Ms. McPhee's Class Policies and Procedures

Welcome to our class! I am very excited to be guiding your journey through math and/or physics, and I am looking forward to a successful year for all of us. Please read the following classroom policies to help the year go more smoothly. I realize it's a giant wall of text, but it's all important information. You should also check out my tips for success in math and physics.

Class Expectations

I expect you to behave in a professional manner in class. Please come to class on time and prepared to work. You will need your binder, paper, textbook, pens or pencils, scientific calculator, ruler, and completed assignments. If you know that you will be absent from class one day, let me know in advance. The use of cell phones and other non-calculator electronic devices are, for the most part, not allowed in class; they must be turned off and stowed in your bag unless we are using them for an investigation. NOTE: You are not allowed to use the calculator on your phone.

As soon as you enter class, you will be given some Bell Work (BW), either a sheet to pick up on your way in or a question on the board. This work is usually based on the previous class's topic. I expect you to start working as soon as you arrive. Sometimes there will be a quiz instead. Quizzes will be taken up and marked by the class immediately.

In order to succeed in class, do all your homework and complete all the assignments. Due dates will be negotiated well in advance, but once they are set they are fixed. If you you are having difficulty with an assignment, please come speak with me before the due date. Aside from test corrections, there are no bonus assignments that will bring your mark up. If you are in danger of failing, it's probably because you haven't done your work. In that case, I will ask you to come in during Find It Fix It (FIFI) to complete any missing assignments. See the FIFI section below for futher information.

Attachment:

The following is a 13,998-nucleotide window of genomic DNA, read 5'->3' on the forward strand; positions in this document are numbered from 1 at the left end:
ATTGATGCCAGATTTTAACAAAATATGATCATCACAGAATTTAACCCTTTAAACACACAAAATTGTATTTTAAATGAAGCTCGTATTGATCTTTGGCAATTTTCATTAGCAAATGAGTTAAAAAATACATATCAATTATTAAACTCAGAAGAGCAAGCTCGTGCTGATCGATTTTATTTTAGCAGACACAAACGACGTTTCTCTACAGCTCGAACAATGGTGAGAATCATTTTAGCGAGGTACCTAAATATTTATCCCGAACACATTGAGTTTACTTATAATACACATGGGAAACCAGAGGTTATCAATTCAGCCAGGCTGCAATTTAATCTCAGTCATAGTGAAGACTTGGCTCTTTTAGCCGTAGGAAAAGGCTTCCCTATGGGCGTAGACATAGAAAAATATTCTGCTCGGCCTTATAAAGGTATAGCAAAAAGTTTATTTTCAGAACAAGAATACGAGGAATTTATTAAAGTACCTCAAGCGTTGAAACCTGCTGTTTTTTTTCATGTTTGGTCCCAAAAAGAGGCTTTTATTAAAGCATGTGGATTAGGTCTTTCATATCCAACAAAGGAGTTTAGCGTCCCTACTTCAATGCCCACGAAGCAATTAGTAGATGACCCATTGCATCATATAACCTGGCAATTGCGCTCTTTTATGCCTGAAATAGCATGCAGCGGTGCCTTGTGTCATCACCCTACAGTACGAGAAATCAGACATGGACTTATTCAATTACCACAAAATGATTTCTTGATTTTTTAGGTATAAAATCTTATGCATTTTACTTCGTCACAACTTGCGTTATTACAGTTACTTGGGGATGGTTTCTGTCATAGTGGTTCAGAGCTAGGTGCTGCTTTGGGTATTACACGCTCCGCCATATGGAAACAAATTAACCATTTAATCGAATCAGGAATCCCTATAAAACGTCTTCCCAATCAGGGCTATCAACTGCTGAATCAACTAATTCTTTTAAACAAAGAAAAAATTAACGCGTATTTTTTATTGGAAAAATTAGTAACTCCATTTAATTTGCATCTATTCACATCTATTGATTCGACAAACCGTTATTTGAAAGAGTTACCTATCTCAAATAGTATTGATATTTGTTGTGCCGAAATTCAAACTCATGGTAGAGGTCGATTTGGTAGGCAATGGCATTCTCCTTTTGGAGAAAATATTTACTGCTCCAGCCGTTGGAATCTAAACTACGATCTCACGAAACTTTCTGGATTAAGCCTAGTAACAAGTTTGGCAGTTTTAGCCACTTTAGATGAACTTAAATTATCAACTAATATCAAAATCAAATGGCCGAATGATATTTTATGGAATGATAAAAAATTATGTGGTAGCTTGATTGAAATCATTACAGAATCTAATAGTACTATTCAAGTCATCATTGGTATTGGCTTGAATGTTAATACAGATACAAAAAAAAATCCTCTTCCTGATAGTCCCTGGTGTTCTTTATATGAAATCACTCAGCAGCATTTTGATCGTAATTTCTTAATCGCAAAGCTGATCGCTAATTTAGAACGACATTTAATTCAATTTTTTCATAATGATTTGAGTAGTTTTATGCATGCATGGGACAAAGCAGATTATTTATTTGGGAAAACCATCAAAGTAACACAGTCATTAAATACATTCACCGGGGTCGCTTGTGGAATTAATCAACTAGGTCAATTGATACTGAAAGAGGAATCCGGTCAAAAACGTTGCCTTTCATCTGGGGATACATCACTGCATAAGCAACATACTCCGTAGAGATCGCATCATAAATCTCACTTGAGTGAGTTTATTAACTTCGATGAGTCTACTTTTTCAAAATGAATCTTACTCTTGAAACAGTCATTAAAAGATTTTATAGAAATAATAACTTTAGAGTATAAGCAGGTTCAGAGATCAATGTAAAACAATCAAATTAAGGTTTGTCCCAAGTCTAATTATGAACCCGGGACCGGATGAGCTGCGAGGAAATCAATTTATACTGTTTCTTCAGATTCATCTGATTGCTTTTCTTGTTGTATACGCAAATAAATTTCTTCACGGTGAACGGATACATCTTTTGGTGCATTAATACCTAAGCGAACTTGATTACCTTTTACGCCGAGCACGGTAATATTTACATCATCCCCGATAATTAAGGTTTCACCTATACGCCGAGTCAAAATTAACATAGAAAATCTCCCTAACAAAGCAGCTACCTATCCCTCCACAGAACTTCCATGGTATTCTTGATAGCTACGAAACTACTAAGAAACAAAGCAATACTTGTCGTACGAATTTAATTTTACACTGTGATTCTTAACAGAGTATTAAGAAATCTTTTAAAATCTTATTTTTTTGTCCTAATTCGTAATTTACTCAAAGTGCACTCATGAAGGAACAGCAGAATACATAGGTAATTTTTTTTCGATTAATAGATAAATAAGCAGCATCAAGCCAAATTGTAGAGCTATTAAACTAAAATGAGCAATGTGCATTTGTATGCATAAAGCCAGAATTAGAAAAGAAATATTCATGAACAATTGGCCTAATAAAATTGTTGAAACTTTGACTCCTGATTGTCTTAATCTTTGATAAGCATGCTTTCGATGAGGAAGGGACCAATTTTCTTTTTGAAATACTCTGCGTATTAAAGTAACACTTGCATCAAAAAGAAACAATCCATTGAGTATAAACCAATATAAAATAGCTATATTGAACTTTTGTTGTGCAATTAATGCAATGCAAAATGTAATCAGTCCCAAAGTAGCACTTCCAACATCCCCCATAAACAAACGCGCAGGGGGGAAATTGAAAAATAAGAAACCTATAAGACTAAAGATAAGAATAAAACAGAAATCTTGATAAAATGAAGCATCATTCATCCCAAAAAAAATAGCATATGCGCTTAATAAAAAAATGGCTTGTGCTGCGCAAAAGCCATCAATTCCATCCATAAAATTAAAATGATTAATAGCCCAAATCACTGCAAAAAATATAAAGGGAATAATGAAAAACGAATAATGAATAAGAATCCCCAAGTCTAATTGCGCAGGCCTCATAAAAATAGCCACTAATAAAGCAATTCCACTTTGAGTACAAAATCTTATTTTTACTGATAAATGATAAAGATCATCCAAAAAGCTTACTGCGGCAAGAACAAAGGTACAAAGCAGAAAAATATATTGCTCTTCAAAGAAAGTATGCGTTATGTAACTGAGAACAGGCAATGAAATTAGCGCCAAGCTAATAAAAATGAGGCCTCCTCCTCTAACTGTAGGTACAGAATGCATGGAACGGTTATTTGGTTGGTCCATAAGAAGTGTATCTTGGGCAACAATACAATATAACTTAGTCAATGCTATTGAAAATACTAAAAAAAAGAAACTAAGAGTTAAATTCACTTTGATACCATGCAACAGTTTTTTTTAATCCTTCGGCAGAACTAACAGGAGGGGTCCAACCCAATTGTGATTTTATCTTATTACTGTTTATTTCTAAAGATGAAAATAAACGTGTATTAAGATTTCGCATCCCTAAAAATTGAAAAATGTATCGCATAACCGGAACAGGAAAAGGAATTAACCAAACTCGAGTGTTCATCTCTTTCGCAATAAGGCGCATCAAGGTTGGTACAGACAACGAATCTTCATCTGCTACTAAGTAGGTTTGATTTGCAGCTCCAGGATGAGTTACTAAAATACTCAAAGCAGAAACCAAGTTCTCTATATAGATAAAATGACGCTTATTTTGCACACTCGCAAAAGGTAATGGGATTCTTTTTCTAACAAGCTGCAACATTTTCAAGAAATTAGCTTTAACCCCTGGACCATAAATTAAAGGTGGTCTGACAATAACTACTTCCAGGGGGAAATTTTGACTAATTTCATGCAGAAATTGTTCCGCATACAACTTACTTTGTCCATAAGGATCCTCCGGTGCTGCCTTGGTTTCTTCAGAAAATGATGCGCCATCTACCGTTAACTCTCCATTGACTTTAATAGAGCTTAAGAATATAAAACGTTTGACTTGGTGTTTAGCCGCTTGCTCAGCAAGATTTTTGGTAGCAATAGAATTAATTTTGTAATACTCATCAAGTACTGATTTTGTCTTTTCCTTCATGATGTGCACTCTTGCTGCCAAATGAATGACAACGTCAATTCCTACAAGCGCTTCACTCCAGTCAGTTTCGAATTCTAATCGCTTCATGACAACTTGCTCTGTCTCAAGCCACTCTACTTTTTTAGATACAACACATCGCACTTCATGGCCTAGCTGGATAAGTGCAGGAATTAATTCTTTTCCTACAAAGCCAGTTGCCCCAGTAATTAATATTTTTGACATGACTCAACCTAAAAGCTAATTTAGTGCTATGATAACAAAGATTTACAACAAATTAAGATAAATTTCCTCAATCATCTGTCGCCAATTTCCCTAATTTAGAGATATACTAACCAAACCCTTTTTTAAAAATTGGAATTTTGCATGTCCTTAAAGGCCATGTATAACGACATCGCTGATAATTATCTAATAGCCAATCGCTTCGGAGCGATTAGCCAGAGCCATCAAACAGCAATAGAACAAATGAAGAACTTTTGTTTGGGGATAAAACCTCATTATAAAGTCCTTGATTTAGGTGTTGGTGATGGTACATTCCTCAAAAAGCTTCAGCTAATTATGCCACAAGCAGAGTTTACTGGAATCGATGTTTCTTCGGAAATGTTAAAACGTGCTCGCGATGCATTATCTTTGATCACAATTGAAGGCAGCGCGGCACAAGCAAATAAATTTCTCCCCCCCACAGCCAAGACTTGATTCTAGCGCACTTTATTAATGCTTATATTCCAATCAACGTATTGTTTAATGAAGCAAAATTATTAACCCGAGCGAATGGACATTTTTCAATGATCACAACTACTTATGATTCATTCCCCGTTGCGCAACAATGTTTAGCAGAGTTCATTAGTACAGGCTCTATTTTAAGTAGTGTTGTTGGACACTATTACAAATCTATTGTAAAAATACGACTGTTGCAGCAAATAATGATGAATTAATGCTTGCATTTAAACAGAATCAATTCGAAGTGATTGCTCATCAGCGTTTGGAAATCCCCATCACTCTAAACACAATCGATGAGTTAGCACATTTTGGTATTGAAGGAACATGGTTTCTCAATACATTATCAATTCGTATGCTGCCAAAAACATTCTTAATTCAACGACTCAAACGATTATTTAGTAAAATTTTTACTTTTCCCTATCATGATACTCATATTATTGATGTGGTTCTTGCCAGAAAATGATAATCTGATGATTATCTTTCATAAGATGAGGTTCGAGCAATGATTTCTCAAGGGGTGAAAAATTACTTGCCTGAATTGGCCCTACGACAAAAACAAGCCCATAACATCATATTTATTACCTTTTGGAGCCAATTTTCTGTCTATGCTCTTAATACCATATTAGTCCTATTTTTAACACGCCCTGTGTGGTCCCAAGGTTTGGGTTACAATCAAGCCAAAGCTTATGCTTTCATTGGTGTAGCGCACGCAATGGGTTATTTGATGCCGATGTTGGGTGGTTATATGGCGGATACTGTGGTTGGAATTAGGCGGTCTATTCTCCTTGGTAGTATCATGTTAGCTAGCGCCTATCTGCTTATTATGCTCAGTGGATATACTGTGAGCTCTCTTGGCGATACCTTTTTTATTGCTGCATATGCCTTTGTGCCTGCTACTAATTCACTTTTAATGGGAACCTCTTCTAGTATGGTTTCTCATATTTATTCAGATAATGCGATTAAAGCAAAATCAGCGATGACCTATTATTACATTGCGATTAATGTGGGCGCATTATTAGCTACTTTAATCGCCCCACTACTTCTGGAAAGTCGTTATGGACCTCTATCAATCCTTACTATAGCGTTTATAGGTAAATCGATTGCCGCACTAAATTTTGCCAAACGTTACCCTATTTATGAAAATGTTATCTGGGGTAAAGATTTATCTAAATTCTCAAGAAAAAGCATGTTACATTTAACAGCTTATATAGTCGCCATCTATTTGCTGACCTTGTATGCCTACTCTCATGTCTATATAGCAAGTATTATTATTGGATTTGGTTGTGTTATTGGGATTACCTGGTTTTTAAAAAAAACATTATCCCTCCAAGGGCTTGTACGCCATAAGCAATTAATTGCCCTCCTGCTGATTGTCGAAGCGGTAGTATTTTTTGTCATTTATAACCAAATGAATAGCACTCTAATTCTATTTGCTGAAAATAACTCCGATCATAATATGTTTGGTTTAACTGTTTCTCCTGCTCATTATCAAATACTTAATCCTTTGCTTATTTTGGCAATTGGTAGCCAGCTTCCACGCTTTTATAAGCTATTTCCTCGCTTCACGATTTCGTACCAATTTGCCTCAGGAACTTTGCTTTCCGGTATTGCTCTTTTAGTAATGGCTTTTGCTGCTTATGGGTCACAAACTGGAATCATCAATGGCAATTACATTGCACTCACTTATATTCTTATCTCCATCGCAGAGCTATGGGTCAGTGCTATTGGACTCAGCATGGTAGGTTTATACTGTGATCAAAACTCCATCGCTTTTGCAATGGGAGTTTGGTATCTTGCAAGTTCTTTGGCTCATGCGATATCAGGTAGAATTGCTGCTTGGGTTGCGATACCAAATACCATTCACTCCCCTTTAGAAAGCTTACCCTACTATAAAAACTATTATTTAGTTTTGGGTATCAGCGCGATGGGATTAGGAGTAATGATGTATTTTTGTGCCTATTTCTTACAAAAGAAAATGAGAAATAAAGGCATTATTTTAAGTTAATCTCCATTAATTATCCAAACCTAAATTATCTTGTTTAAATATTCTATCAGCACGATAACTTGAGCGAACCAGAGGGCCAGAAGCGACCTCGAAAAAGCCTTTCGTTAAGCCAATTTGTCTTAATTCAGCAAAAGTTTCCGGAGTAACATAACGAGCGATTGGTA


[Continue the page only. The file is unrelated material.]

Homework and Assignments

I expect you to do homework every day, including Saturdays and Sundays, even if only for 15 minutes. Homework is not punishment; it is designed to help you learn the material. In the same way that you will only learn to play the piano by practicing, so too with math and physics. Homework will reinforce the day's learning and prepare for the next day's. I will be assessing your homework via the BW and frequent online homework quizzes. If you find you are having difficulty finishing the homework, please see me as soon as possible. Deal with problems when they are young; don't wait until they grow up and are hard to handle.

Take-home assignments are due at the beginning of class. Now, sometimes mistakes happen and you forget or your printer was broken or you had three other tests that day. No problem. I will allow you to hand in no more than 2 assignments late without penalty. You must hand in either the assignment or submit the Late Assignment Form on the due date. If neither is received, a mark of zero will be assigned. Late assignments are due the next school day, even if we don't have a class, unless we have previously discussed it. If I am away that day, you must hand the assignment to the supply teacher. Consistently handing in late assignments (3 or more) will result in alternate consequences and penalties.

Some assessments, such as presentations or summative projects, must be ready to go by the due date. I will make it clear when I assign the project when you may not submit a late assignment form.